T-DM1 Significantly Improves Outcomes in HER2-Positive Breast Cancer

Roxanne Nelson

June 03, 2012

June 3, 2012 (Chicago, Illinois) — The investigational agent trastuzumab emtansine (T-DM1) can improve progression-free survival in some women with metastatic breast cancer.

According to study results presented at the plenary session here at the 2012 Annual Meeting of the American Society of Clinical Oncology, T-DM1 (Roche/Genentech), compared with standard therapy using capecitabine (Xeloda) and lapatinib (Tykerb), significantly improved progression-free survival in women with HER2-positive locally advanced or metastatic breast cancer who had previously been treated with a taxane and trastuzumab.

Median progression-free survival was longer in patients treated with T-DM1 than in those treated with the standard therapy (9.6 vs 6.4 months). This difference reached statistical significance.

Median overall survival for patients treated with T-DM1 was not reached, but median overall survival for those treated with standard therapy was 23.3 months (hazard ratio [HR], 0.621; P = .0005).

"What we have shown is that T-DM1 significantly improves progression-free survival, compared with capecitabine and lapatinib, and there is a strong trend favoring overall survival," said senior author Sunil Verma, MD, chair of breast medical oncology at the Sunnybrook Odette Cancer Centre and assistant professor at the University of Toronto, in Ontario, Canada.

In an interview, Dr. Verma pointed out that "incredible strides" have been made in the treatment of HER2-positive breast cancer using trastuzumab and lapatinib, but that they have to be used with chemotherapy to see the benefit. "The idea with this compound is really precision chemotherapy and to deliver the chemotherapy right to the targeted cells," he explained.

"This is a treatment option for patients with metastatic HER2-positive breast cancer that truly changes what we can offer for them. It should be one of the standards of care available to them," Dr. Verma told Medscape Medical News.

T-DM1 is an antibody–drug conjugate consisting of the antibody trastuzumab (Herceptin) and linked to the cytotoxin mertansine (DM1). It incorporates the antitumor activities of trastuzumab and the HER2-targeted delivery of DM1.

We've taught an old friend a new trick.

"We've taught an old friend a new trick — we're using [trastuzumab] as a delivery vehicle," said Andrew D. Seidman, MD, a medical oncologist at Memorial Sloan-Kettering Cancer Center in New York City who was not involved with the trial.

This is a very exciting time; other agents are also currently in trials, Dr. Seidman told Medscape Medical News.

It has yet to be determined how some of these agents should best be combined, he continued. For example, pertuzumab, which is currently being developed by Genentech, and T-DM1 are being examined together in the MARIANNE trial, which is a first-line study in HER2-positive breast cancer. "They recently completed accrual, so we are going to be hearing more big stories," he said.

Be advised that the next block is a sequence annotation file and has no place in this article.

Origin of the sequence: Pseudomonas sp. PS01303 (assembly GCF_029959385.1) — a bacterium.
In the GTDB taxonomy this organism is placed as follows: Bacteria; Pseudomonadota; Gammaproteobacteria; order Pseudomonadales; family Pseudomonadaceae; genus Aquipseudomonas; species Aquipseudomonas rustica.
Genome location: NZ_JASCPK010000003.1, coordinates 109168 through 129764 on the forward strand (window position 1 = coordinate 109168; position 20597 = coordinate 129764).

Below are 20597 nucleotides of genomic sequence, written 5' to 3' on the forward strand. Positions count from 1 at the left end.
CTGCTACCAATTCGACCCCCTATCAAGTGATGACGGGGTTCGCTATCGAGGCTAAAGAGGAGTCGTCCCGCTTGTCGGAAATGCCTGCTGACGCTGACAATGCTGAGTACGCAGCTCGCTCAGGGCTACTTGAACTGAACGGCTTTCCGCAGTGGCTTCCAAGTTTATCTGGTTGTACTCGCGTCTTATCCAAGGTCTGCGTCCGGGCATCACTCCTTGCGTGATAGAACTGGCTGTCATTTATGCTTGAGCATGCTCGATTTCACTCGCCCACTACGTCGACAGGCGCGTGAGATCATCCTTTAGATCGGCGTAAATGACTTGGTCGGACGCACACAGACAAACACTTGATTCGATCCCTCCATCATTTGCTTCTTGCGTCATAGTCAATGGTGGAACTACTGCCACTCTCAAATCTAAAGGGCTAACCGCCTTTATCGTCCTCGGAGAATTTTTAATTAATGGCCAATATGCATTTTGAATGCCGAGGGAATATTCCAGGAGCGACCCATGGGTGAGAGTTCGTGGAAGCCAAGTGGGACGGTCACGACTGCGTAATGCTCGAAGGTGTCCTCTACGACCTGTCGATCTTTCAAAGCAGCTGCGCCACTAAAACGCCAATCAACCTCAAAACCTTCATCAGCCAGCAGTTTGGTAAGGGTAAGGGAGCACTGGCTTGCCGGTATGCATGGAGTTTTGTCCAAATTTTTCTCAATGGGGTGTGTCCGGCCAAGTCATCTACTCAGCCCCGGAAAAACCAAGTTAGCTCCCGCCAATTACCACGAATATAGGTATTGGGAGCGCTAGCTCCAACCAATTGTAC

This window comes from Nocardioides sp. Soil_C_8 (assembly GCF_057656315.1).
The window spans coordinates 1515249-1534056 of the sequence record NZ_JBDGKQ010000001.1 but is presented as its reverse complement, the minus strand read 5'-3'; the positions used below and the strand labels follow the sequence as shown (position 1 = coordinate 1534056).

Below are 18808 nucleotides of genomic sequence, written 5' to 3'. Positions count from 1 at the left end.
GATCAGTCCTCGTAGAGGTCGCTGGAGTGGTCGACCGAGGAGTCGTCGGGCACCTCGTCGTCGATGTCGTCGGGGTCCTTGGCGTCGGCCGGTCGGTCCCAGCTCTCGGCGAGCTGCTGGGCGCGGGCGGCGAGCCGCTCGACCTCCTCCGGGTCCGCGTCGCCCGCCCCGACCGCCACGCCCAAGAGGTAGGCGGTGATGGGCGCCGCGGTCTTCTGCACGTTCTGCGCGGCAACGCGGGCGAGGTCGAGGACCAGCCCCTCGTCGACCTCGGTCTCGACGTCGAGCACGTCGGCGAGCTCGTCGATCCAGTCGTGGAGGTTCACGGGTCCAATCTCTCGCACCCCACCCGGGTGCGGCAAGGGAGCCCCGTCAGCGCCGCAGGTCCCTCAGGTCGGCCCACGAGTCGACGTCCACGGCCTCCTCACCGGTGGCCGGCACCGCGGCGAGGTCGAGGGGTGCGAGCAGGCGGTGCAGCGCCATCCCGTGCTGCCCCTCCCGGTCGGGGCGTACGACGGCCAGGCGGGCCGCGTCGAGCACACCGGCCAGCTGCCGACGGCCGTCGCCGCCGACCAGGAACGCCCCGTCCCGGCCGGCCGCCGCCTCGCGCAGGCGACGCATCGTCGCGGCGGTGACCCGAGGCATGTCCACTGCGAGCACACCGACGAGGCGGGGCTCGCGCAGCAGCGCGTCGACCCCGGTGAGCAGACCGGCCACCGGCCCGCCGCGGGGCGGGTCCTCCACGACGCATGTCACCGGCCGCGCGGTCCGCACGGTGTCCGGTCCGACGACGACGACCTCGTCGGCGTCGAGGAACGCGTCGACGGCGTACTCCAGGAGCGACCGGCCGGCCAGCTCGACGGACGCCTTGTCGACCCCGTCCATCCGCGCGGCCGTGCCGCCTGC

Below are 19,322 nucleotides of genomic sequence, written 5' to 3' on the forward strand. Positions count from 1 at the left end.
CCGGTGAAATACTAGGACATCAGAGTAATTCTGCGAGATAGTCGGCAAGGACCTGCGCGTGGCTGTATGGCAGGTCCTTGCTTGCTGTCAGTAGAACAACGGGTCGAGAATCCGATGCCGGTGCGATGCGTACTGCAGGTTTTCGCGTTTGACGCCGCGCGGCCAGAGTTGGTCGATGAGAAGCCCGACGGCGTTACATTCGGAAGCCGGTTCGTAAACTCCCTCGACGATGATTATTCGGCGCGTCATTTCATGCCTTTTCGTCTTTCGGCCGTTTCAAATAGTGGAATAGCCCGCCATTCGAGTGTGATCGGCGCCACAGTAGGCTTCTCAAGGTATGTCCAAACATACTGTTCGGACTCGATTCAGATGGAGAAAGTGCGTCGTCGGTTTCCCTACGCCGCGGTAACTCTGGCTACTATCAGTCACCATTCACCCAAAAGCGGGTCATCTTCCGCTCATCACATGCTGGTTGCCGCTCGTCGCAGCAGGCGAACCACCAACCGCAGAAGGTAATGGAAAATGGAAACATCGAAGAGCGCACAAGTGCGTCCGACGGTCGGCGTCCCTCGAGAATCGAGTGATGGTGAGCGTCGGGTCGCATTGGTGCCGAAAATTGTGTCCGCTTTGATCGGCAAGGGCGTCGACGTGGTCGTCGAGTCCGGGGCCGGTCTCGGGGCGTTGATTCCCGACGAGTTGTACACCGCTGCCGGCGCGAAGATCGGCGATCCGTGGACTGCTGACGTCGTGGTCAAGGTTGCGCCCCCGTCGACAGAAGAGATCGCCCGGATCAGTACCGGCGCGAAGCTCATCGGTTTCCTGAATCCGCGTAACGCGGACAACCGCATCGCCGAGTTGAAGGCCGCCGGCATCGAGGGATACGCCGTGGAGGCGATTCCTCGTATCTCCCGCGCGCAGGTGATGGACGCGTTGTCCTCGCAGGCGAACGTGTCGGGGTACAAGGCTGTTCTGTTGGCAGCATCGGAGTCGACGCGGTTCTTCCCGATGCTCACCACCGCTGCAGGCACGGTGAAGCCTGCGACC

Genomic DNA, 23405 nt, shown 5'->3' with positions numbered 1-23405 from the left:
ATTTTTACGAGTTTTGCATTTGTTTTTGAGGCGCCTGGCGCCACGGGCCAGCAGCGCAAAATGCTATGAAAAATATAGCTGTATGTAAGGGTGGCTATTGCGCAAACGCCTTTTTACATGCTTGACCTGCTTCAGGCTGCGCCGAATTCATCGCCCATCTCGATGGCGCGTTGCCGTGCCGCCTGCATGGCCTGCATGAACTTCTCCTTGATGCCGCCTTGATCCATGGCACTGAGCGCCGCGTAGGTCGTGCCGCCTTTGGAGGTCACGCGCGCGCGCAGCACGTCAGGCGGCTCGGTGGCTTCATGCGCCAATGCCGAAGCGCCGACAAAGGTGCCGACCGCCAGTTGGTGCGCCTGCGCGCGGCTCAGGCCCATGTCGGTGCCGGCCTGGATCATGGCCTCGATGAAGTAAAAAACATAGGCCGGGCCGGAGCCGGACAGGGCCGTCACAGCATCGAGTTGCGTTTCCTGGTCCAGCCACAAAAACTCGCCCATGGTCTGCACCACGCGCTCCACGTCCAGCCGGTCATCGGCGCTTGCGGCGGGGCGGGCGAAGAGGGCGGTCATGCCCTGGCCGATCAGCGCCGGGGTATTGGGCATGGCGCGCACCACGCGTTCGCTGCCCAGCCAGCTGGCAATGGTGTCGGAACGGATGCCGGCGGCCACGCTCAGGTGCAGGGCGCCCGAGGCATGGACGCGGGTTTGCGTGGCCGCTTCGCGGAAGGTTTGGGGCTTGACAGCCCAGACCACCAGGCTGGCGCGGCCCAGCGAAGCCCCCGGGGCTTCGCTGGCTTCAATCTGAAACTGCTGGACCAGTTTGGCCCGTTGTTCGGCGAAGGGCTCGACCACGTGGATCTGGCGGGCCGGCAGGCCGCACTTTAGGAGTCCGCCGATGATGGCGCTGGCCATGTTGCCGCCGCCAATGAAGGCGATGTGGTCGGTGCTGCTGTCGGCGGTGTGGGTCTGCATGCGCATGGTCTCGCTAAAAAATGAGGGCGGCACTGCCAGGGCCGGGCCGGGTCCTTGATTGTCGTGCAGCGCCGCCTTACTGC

"What I'm hearing from the EMILIA trial is that 1 drug...outperforms 2 drugs in terms of cancer progression," Dr. Seidman explained. "This can translate to a survival benefit."

Study Details

The EMILIA trial is a randomized phase 3 international study that compared T-DM1 with capecitabine and lapatinib. It is currently the only approved combination for trastuzumab-refractory HER2-positive metastatic breast cancer.

Dr. Verma and colleagues enrolled 991 patients with confirmed HER2-positive metastatic breast cancer (positive for immunohistochemistry [IHC] 3+ and/or fluorescent in situ hybridization [FISH]) who had been previously treated with trastuzumab and a taxane. The primary end points were progression-free survival, overall survival, and safety.

A total of 978 patients in the cohort received treatment. The median durations of follow-up were 12.9 months in the T-DM1 group and 12.4 months in the standard-therapy group. The baseline demographics, previous therapy, and disease characteristics were balanced between the 2 groups.


Measures T-DMI Standard Therapy
Overall Survival at 1 Year, % 84.7 77.0
Overall Survival at 2 Years, % 65.4 47.5
Objective Response Rate, Months (95% CI) 43.6 (38.6–48.6) 30.8 (26.3–35.7)
Duration of Response in Patients
With Overall Response, Months
12.6 6.5
Adverse Events of Grade 3 or Higher, % 40.8 57.0

The most common adverse events of grade 3 or higher with T-DM1, compared with standard therapy, were thrombocytopenia (12.9% vs 0.2%), increased aspartate aminotransferase (4.3% vs 0.8%), and increased alanine aminotransferase (2.9% vs 1.4%). Patients treated with capecitabine and lapatinib experienced more diarrhea (20.7% vs 1.6%), palmar plantar erythrodysesthesia (16.4% vs 0.0%), and vomiting (4.5% vs 0.8%) than those treated with T-DM1.

Dose reductions were more common with standard therapy (53.4% for capecitabine and 27.3% for lapatinib.

2012 Annual Meeting of the American Society of Clinical Oncology (ASCO): Abstract LBA1. Presented June 3, 2012.


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